Lawn Care / Landscaping Work Log and Invoice

My step-dad runs a lawn care business and uses a work log similar to the one I share here to track his work for a given contract. He was working off of copies, and I wanted to make an electronic version so he could get a crisper print. When I went looking for other examples online to see if I could make some improvements, I mostly just found people looking for something like this, rather than sharing it. So, I wanted to share what I put together.

On my printer, at least, this prints perfectly in landscape mode onto a single page. It’s shared for views on comments, so feel free to suggest improvements, make your own copy and share it, or just use what I put together.

View the invoice here!

Uninsured Expense Reimbursement Form for Separations Involving Children

I am recently divorced, and among the exhibits included in the judgement is a form that the other parent and I must fill out when requesting reimbursement from each other for medical costs. I looked around online because the copy I received is just a flattened page among many inside a lengthy PDF document. I found a few different versions, but none of them were fillable, so I created one. This will calculate your totals for each type of cost and then use the number you put into the Percentage field to calculate how much you are requesting from the other parent.

Please let me know in the comments if you find any issues. Also to note, I recreated the form, but did not fix any of the poor wording or grammar issues.

UninsuredExpenseReimbursementForm – Fillable

Styling Code with Line Numbers using CSS

My team struggled for a long time with how to include code snippets and other text (such as the contents of a CSV file) in our documentation because we use a single source of content for web-based and PDF output. I have spent a good chunk of time over the past couple months searching the Internet for solutions, and now that I have one, I want to share it with the world. In a perfect world, we could meet this list of requirements:

  • Single source of content for both web-based and print-friendly output.
  • Line numbers are kept to the left of the page with the numbers columns (ones, tens, hundreds) lining up vertically, like you would see in a nice text editor or integrated development environment (IDE).
  • A line of code can wrap as-needed according to whatever container it is in (html body, pdf page margins, list item, table, etc.).
  • A wrapped line of code left-aligns with its first character.
  • Authoring in a WYSIWYG editor is simple and intuitive.
  • The content is organized semantically as much as possible.
  • The reader can copy and paste the code from our documentation, straight into their text editor without having to clean it up.
  • The reader can easily discern between a deliberate carriage return and a line of text wrapped because of space constraints.

First, special thanks goes to the following two pages for sending me in the right direction:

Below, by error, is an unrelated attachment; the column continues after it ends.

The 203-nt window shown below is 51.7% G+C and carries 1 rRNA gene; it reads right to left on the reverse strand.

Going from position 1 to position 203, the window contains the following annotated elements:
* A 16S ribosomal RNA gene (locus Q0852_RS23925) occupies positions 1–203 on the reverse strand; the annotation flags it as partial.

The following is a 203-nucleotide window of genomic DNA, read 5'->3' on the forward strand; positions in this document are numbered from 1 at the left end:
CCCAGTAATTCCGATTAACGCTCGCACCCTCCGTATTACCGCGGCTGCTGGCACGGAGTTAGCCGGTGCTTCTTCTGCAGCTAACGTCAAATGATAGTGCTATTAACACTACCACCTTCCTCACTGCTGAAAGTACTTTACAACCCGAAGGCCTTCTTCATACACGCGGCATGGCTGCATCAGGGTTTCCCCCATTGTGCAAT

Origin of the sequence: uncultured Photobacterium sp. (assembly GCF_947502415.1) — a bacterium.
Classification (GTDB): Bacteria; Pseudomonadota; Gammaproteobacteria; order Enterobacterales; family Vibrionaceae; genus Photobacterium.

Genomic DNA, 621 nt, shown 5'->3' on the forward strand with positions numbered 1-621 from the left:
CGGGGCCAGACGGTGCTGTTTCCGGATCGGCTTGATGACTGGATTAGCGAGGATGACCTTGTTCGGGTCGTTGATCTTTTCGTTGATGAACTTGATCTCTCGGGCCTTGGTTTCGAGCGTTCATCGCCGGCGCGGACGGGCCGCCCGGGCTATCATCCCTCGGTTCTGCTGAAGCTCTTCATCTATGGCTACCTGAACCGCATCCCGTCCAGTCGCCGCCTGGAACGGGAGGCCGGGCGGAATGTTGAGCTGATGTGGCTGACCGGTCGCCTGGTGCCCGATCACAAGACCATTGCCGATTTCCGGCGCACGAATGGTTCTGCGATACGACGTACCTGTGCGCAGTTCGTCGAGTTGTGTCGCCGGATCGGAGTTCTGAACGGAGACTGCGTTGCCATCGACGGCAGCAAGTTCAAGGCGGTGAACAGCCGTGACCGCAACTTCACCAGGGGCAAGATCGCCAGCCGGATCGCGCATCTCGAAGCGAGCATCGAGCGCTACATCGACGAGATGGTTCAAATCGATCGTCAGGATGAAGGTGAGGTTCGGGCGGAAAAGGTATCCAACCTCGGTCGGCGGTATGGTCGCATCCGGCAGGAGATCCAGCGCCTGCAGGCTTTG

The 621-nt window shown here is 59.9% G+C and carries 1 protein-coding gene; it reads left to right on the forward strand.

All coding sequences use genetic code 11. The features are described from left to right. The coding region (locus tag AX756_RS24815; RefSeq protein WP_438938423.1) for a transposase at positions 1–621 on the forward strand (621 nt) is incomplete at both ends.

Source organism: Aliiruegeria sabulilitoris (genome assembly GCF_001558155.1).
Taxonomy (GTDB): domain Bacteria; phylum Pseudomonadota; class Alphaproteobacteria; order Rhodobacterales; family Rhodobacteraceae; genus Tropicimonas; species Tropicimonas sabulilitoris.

• (NOTE: I did not end up using a gradient in my final product because of the lack of support in the authoring tool I use, but it worked just as well as the pseudo element approach I decided on)
    CSS-Tricks has proven to be my favorite resource for learning about CSS. I only wish they showed up on the top of my search results, over w3schools.
    Another great resource for some cool CSS usage.

A Not-so-much List

The Internet loves it some lists, so here is one of some things we tried and why they didn’t work out.

1. Word Wrap Indicator Icon

The most recent solution we used was to insert a small icon at the end of a line where text was wrapping. This option is functional, but not the most intuitive. It also requires manual upkeep with the equivalent of inline formatting; a significant change to our style guide will require, at the very least, a review of every code sample to make sure things still line up appropriately.

2. Preserving White Space

Web browsers are designed to ignore extra white space, such as tabs, carriage returns, and sequential spaces. This allows coders to format their code in a way that is easy to read without messing up what the user sees, but it can complicate coding when you need to display text as-is. HTML and CSS both have style options for preserving white space when you need to; here are the reasons they don’t work for us (a list within a list!): (1) wrapped lines don’t align with the left margin of where the line started, (2) authoring is complicated and requires manual layout manipulation, and (3) the lines are not organized semantically or at all, really.

3. Scrollable Regions

Scrollable regions in a page are pretty handy for specific cases on the web–especially with code samples. However, they do not convert well to print outputs. Since we do not produce pop-up books for our users, this is not an option.

What Worked

Lists! An ordered list works well for a few reasons:

  • The content is tagged in a reasonably semantic fashion. Each list item correlates to a line number, and typically when you want code to indent, it is a child of the previous line, which correlates well with nested lists in the code.
  • A list item can contain any flow content, which made the alignment against the line numbers possible.
  • In a WYSIWYG editor, creating and nesting lists is typically well-supported.

Here is a glorious screenshot for anyone who just cannot handle the anticipation:


There were three tricky parts to getting this to work:

  • Automatically numbering each line, including lines in a nested list, with a single sequence.
  • Styling the line numbers separately from the content of the line.
  • Keeping indentation aligned on the left side when lines wrap.

To create the line numbers, I used a CSS counter paired with the CSS pseudo-element ::before. I used the CSS counter instead of the default list style type because it is a simple way to number each list item, regardless of where it is nested, in a single sequence. It also offers more flexible styling options for the numbers, separate from the content.

Here is a snippet of the CSS used to create the line number: